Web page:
Why Nonprofits Should Reconsider Site-blocking Policies
Why It's Critical to Map Your Work Processes

Two Other Strategies for Creating a Climate of Learning

The other day I was musing on strategies for encouraging an organizational climate of learning. Here are two more:

  • Help staff create learning plans.
  • Use ePortfolios

Creating Learning Plans
Steven Forth has a great article on learning plans, which he defines as:

. . . a set of learning objectives (that) identifies the resources needed to achieve these objectives, indicates what constitutes evidence that the learning objective has actually been achieved, and provides some sort of schedule for achieving the learning plan.

He also provides a nice schematic to visually represent the plan:

As you can see, progress in a learning plan is measured by documentation of evidence. In other words, staff need to demonstrate that they've mastered learning objectives by providing examples of the application of their learning and/or some kind of learning record. Which leads me to the next strategy--using ePortfolios.

Using ePortfolios
I've been exploring using ePortfolios ever since I started thinking about nonprofit skill networks. One of these days I'm going to get my act together and write something  about what I've been learning, but for now, this article  by Serge Ravet and Maureen Layte is a great start.

Serge and Maureen define ePortfolios this way:

A personal collection of information describing and documenting a person's achievements and learning. There is a variety of portfolios ranging from 'learning logs' to extended collections of achievement evidence. Portfolios are used for many different purposes such as accreditation of prior experience, job search, continuing professional development, and certification of competences.

There are a number of ways to maintain ePortfolios. To see a wiki version, check out Beth Kanter's portfolio.  Cool Cat Teacher, Vicki Davis offers another strategy for maintaining an ePortfolio--her blog. On it, she writes about her successes and challenges, links to projects such as her Flat World Wiki, and documents both her learning and her professional progress.   

While ePortfolios have obvious individual benefits, the extended value of ePortfolios lies in their ability to support social learning, says Serge and Maureen:

"Beyond a repository of knowledge and skills (content), an ePortfolio is a connectivity tool, a tool for sharing knowledge through communities (context). It can be viewed as some kind of context management system – as opposed to current eLearning solutions that are mostly focused on content management systems."

In other words, when ePortfolios are connected to one another, they become not just a tool for managing content, but they can also be a tool for learning.

Some organizations are already launching large-scale applications of this idea:

"In the UK, Wales has decided to provide ePortfolios to its 3 millions citizens, while, last May, the state of Minnesota in the US announced that the Minnesota State Colleges and Universities had launched an ePortfolio that will enable students, teachers and jobseekers throughout the state to create their own Internet-based portfolios. The UK's Royal College of Nursing, the largest professional association in Europe with 350,000 members, is providing an ePortfolio for continuing professional development (CPD) and reregistration."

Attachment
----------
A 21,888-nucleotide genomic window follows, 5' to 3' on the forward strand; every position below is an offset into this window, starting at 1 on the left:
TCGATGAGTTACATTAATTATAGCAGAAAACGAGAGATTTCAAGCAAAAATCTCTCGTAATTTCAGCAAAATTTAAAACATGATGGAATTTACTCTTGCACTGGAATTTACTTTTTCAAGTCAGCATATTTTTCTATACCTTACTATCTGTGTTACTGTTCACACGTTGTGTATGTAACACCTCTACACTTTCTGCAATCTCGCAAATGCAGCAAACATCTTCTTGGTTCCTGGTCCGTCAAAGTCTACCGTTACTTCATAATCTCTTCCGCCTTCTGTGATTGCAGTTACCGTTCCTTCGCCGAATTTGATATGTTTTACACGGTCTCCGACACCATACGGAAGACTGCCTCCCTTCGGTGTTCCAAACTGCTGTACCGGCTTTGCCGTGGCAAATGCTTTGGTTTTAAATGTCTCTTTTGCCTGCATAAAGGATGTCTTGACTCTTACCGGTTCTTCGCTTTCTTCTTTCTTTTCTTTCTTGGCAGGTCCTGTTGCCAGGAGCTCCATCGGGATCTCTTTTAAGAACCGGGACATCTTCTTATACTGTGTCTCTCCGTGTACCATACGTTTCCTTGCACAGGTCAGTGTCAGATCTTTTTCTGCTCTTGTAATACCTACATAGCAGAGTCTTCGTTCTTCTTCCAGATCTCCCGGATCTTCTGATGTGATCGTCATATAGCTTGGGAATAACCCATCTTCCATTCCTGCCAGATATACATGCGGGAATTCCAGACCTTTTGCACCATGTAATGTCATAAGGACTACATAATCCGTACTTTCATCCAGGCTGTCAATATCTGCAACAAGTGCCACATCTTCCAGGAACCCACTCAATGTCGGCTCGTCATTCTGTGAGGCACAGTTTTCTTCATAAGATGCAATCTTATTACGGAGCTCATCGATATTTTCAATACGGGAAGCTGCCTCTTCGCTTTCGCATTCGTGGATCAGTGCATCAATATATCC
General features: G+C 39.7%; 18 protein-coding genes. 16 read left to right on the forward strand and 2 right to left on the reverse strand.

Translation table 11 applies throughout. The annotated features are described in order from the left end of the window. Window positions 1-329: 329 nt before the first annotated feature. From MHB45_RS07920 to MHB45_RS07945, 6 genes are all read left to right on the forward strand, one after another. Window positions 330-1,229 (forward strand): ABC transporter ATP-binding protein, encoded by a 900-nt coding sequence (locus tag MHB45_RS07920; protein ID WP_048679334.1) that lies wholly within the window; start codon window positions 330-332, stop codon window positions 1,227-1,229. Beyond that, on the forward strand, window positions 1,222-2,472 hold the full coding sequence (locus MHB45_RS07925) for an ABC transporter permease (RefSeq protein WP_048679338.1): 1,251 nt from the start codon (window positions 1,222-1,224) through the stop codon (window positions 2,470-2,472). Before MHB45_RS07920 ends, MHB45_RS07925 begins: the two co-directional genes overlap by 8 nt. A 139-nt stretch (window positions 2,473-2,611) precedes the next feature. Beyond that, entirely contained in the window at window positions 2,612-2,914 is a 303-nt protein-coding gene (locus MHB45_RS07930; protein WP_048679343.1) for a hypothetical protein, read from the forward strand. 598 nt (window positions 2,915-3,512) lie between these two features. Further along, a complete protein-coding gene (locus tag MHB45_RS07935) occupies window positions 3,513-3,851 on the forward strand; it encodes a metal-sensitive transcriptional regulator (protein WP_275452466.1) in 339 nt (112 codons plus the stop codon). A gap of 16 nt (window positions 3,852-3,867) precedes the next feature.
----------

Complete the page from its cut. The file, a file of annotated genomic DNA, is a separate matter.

If 3 million citizens can be engaged in creating ePortfolios, can't a nonprofit with 20 staff do the same?

I would argue that every nonprofit staff member should be creating his/her own ePortfolio and contributing to it regularly. The Learning Plan would be part of that portfolio and as staff achieved their learning objectives, they would use the ePortfolio to document their progress. Not only does this benefit  individual staff, it also has huge benefits for the organization. Grant writers would be able to use ePortfolios to quickly access information to be used in proposals. Management would be able to identify the best staff for particular projects, especially if the organization encouraged staff to document ALL activities and learning, not just those that occurred at work. As staff filled their ePortfolios, it would also create a knowledge management system for other members of the organization to easily and quickly access. And reviewing a staff person's ePortfolio would be an outstanding addition to the staff evaluation process.

In some later posts, I'd like to look more closely at the exact process a nonprofit would use to start implementing Learning Plans and ePortfolios with staff. For now, I want to at least start floating the idea.


UPDATE--Here's another article on ePortfolis.


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Thank you for your mention Michele. We are using the learning plan approach at eMonitor (part of the Monitor Group) where I am now working as VP On-Line Action Solutions. We have added a couple of things at Monitor that are proving to be valuable. In building learning plans we have people (i) think through their learning style, (ii) identify their strengths - we use the Now, Discover Your Strengths book, but other approaches could work equally well - (iii) think through their learning style again in terms of their strengths. We are also building a semantic web representation of each person's learning plan (in RDF) and then weaving each individual's plan together with the other people on our team to better understand the network of skills and interests that underpin our organizational capabilities. We will be presenting on thie at the SemTech conference in San Jose in May.

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